The Model Alliance is a NYC-based organization aiming to end sexual abuse in the fashion industry. But will brands and media outlets get on board?

 

Sexual abuse in the fashion and modeling industries is nothing new. It’s a serious issue, but it’s also an issue without a clear solution. Sure, models and outspoken fashion industry professionals have used their social media platforms to call out the worst culprits of sexual harassment and abuse, but to what avail?

Shit Model Management is an Instagram account helping models anonymously share their stories, but that anonymity makes the claims much less credible and much harder to prove. Offline, many veterans in the industry have used their professional influence to blacklist certain photographers, stylists, et al, who have been accused of sexual assault, but that doesn’t necessarily mean that those individuals will face any real repercussions.

Enter the Model Alliance: a growing New York City organization, formed by and for models, that’s looking to finally put an end to sexual abuse within the industry in a meaningful and sustainable way.

“We know that companies and executives at the top bear responsibility for ensuring that our rights are respected when we’re at work, but they too often treat the discovery of abuses as public relations crises to be managed, rather than human rights violations to be remedied,” the Model Alliance states on its homepage. “We also know that lofty-sounding standards without genuine enforcement will not work.”

On Wednesday, the alliance offered a solution to the problem. The “Respect Program,” a legal agreement that aims to keep models safe from unwanted advancements and “provides an industry-wide blueprint for protecting models and their colleagues from harassment.”

The program was announced in an open-letter format, which it will present to major media and fashion brands in the coming weeks, according to a statement. The letter outlines the five practices it will implement for its members, which include a standardized code of conduct, educating models and stakeholders on their rights and responsibilities, forming a transparent governing body of the program, enforceable repercussions for rule breakers, and an agreement that all companies must pay their models in a timely fashion (because, BBHMM).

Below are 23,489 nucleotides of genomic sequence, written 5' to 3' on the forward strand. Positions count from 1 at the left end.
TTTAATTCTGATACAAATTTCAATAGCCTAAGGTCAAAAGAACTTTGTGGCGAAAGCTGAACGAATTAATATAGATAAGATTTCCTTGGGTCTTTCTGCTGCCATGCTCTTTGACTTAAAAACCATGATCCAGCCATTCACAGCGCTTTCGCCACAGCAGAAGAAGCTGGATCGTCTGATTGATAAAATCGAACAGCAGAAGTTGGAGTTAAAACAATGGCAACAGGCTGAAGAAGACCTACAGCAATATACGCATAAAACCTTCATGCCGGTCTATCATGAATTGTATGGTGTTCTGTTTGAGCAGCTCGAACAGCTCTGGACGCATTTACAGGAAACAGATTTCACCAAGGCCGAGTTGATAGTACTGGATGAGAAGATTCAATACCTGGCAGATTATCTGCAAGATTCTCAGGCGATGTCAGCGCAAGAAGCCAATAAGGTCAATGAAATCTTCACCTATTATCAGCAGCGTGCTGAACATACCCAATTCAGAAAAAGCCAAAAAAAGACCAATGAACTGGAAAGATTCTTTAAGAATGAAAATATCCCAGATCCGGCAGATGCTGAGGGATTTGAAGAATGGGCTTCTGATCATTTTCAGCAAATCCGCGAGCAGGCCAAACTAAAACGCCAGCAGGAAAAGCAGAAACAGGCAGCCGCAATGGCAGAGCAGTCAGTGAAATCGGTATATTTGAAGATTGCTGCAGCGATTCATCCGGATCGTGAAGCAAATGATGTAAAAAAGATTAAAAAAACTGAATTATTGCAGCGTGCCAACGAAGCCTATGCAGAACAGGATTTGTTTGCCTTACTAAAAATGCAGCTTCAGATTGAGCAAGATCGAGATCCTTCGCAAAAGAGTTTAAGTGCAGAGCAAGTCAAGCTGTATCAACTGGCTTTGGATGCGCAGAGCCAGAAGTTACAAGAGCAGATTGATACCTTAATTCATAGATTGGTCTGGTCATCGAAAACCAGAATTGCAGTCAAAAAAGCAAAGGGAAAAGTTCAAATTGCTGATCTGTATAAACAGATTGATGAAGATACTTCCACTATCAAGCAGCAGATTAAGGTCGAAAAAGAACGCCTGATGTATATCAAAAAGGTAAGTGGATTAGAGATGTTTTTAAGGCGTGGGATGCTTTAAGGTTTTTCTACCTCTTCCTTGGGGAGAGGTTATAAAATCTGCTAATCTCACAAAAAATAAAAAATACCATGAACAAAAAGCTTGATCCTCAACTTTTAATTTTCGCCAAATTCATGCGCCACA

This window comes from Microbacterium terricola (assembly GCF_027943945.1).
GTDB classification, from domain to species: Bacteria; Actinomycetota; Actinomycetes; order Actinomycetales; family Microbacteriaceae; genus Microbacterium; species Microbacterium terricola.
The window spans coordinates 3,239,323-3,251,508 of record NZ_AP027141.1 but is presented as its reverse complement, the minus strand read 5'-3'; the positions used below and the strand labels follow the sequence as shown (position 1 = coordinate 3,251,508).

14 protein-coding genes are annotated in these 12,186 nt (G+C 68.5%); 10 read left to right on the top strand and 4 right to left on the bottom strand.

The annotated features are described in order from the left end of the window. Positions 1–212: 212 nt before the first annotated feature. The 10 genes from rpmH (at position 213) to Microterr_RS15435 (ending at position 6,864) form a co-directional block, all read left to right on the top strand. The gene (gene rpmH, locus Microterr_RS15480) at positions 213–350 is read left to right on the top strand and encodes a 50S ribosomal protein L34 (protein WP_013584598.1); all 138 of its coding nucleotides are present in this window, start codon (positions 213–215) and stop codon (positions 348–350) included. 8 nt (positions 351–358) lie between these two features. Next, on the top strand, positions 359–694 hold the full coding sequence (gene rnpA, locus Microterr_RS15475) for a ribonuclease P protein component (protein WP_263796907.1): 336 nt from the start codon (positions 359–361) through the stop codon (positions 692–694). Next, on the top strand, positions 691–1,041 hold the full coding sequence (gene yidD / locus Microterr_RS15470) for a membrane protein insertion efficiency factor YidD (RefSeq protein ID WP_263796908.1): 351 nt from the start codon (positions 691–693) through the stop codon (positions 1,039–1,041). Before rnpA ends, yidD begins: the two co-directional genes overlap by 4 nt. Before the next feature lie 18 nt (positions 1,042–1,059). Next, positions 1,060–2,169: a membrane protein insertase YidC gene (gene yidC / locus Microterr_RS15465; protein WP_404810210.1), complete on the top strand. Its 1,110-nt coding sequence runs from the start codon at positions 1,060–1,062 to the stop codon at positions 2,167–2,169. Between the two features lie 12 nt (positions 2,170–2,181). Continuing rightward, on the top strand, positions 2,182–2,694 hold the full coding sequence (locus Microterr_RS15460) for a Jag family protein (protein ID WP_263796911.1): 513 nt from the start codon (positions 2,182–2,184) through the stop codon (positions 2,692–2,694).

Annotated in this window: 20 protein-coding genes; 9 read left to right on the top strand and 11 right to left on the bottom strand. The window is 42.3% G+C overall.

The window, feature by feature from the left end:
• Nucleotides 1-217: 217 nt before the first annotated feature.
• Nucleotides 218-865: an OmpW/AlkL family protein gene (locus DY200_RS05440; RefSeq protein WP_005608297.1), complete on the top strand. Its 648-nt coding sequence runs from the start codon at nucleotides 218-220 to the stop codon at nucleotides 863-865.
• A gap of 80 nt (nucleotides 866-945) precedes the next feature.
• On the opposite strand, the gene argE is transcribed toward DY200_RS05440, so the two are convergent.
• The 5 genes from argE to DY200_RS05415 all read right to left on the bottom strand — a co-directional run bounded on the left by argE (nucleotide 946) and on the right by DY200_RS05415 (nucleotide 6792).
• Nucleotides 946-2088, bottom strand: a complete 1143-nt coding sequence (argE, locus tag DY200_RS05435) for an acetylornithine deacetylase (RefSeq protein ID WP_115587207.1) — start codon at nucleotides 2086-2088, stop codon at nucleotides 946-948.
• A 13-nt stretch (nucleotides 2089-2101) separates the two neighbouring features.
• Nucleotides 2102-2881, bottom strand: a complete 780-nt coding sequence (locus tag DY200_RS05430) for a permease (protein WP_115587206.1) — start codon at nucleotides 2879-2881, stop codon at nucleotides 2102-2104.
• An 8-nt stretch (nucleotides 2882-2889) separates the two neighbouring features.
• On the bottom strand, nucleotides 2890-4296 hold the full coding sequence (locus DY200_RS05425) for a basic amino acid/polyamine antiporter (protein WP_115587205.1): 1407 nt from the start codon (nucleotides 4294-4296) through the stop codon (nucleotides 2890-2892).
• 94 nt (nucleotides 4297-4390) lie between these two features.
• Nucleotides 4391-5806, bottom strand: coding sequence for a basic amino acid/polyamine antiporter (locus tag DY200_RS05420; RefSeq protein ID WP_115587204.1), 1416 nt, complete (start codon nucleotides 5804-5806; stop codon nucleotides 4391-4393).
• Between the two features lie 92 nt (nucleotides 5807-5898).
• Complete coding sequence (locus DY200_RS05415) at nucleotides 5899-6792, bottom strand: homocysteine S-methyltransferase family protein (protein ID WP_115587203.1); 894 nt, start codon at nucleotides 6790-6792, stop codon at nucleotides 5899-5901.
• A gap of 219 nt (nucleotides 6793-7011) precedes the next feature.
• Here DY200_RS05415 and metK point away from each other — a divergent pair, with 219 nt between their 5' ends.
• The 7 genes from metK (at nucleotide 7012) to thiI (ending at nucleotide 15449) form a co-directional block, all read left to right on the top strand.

Model Alliance

via Model Alliance

Some of the “RESPECT” program’s supporters are prolific models like Milla Jovavich, Edie Campbell, Teddy Quinlivan, and Karen Elson. And the list of people who signed the original open letter is somewhat lengthy, at around 100 signatures (a lot considering most people in fashion would rather keep hush hush about controversial topics), which means this growing call to action will finally end sexual abuse in the industry—right?

On paper, it sounds pretty solid, but this conclusion begs the question: besides “doing the right thing,” what incentive do publishers, brands, and agencies really have to sign this petition?

Of course, misdeeds aren’t as easily swept under the rug as they used to be, thanks to the social justice warriors of social media. But it’s that same social media machine, full of unhinged online critics, that quickly jumps from one backlash bandwagon to the next—scandals materialize as quickly as they dissolve, giving rise to the next “cause” we are all rallying for.

For brands, publishers, and agencies, there’s little benefit of joining a program that ultimately restricts its business relationships and practices—even if it does give them a glowing, “socially responsible” image. In order for the Model Alliance’s “RESPECT” initiative to be adopted as an industry-wide standard, it would require people to care more about other people than business (and business is, unfortunately, the name of the game for many brands, publishers, and agencies).

In an ideal world, this program could work, but the fashion industry is certainly not a utopia. While this solution is a step in the right direction for the industry, it’s difficult to say if it will actually take hold. Instead, the Model Alliance should support and equip one another with ways to address inappropriate sexual behavior directly and on-the-spot, rather than waiting for someone else to do it for them. 

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